Etymology
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interurban (adj.)
1883, from inter- "between" + Latin urbs "city" (see urban (adj.)).
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Palmyra 

city of ancient Syria, from Greek Palmyra. Related: Palmyrene.

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Detroit 

city in Michigan, U.S., from French détroit, literally "straits," from Old French destreit (12c.), from Latin districtum, neuter of districtus (see district (n.)). A French fort was built there 1701. By 1918 the city name was synonymous with "U.S. automobile manufacturing."

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faience (n.)
fine kind of pottery or earthenware, 1714, from French faïence (16c.), probably from Fayence, French form of Faenza, city in Italy that was a noted ceramics center 16c. The city name is Latin faventia, literally "silence, meditation," perhaps a reference to a tranquil location.
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Tampa 
city in Florida, U.S.A., probably from the name of a Calusa village, of unknown origin.
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fifth column (n.)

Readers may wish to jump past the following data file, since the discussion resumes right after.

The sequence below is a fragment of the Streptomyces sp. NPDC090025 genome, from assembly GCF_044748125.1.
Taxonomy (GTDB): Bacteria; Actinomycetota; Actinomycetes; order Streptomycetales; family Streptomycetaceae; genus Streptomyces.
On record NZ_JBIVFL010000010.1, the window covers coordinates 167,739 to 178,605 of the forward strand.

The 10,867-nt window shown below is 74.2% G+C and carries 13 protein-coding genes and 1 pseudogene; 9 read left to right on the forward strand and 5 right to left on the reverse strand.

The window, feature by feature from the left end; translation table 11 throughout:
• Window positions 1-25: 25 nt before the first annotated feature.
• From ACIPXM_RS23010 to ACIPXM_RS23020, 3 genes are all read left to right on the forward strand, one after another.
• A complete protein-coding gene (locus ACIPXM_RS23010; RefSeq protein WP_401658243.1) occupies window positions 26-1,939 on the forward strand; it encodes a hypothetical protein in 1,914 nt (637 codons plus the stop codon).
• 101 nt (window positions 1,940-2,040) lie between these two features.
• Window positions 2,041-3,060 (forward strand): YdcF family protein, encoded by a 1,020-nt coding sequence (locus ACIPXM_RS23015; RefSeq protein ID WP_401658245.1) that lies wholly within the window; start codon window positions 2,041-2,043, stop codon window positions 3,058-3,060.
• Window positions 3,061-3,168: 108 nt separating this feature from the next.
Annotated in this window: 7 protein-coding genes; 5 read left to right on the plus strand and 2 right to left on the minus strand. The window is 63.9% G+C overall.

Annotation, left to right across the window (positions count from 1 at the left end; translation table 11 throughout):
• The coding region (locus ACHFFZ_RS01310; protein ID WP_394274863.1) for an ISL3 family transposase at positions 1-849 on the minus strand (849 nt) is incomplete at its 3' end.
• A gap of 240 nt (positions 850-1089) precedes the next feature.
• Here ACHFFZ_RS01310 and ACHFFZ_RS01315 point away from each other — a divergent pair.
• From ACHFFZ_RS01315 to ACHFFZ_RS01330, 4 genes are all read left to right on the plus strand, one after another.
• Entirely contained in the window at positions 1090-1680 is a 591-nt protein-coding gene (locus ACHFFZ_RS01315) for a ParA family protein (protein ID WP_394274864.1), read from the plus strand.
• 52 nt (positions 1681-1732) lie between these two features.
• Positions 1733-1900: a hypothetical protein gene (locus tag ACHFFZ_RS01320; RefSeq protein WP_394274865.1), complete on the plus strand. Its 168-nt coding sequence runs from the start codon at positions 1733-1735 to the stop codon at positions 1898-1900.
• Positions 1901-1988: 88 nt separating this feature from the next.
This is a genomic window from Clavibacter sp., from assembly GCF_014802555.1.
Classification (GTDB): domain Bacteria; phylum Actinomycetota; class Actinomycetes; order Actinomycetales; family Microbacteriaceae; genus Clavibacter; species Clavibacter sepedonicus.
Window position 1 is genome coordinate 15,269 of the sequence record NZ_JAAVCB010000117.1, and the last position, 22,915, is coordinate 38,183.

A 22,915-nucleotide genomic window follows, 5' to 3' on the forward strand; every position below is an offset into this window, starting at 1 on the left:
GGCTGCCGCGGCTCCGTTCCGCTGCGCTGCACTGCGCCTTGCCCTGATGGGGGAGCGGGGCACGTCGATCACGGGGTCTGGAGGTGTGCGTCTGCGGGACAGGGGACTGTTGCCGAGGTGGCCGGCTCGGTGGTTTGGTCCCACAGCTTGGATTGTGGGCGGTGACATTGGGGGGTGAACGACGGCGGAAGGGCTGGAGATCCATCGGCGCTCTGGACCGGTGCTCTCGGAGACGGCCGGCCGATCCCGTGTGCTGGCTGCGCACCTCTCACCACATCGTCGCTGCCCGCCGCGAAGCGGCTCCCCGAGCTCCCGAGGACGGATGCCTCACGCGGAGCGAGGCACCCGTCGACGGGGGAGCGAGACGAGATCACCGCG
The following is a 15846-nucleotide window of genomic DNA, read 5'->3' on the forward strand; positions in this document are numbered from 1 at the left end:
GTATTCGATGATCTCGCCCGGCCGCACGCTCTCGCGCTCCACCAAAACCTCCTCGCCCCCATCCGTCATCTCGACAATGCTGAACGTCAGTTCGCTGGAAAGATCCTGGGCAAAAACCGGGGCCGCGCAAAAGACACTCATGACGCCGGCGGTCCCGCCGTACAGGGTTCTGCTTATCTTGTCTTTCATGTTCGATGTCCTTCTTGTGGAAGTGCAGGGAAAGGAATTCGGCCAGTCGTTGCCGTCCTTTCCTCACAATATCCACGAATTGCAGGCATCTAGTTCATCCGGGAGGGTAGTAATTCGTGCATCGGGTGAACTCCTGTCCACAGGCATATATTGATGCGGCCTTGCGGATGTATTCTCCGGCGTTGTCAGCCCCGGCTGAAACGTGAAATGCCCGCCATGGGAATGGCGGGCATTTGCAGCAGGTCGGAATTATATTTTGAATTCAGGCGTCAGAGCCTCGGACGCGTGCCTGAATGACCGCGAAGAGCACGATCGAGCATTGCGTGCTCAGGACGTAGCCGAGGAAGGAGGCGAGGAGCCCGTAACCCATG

1936, from Gen. Emilio Mola's comment at the siege of Madrid during the Spanish Civil War that he would take the city with his four columns of troops outside it and his "fifth column" (quinta columna) in the city.
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Braganza 
city in Portugal (Portuguese Bragança), from Celtic briga "height"
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Metroliner (n.)
U.S. high-speed inter-city train, 1969, from metropolitan + liner.
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Brest 
city in France, a Celtic name, from bre "hill." The city in modern Belarus is from Slavic berest "elm." It was part of Lithuania from 1319 and thus was known, for purposes of distinguishing them, as Brest Litovsk until 1921.
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Lhasa 
capital of Tibet, Tibetan, literally "city of the gods," from lha "god" + sa "city." The Lhasa apso type of dog is so called from 1935 in English, from Tibetan, literally "Lhasa terrier." Earlier name in English was Lhasa terrier (1894).
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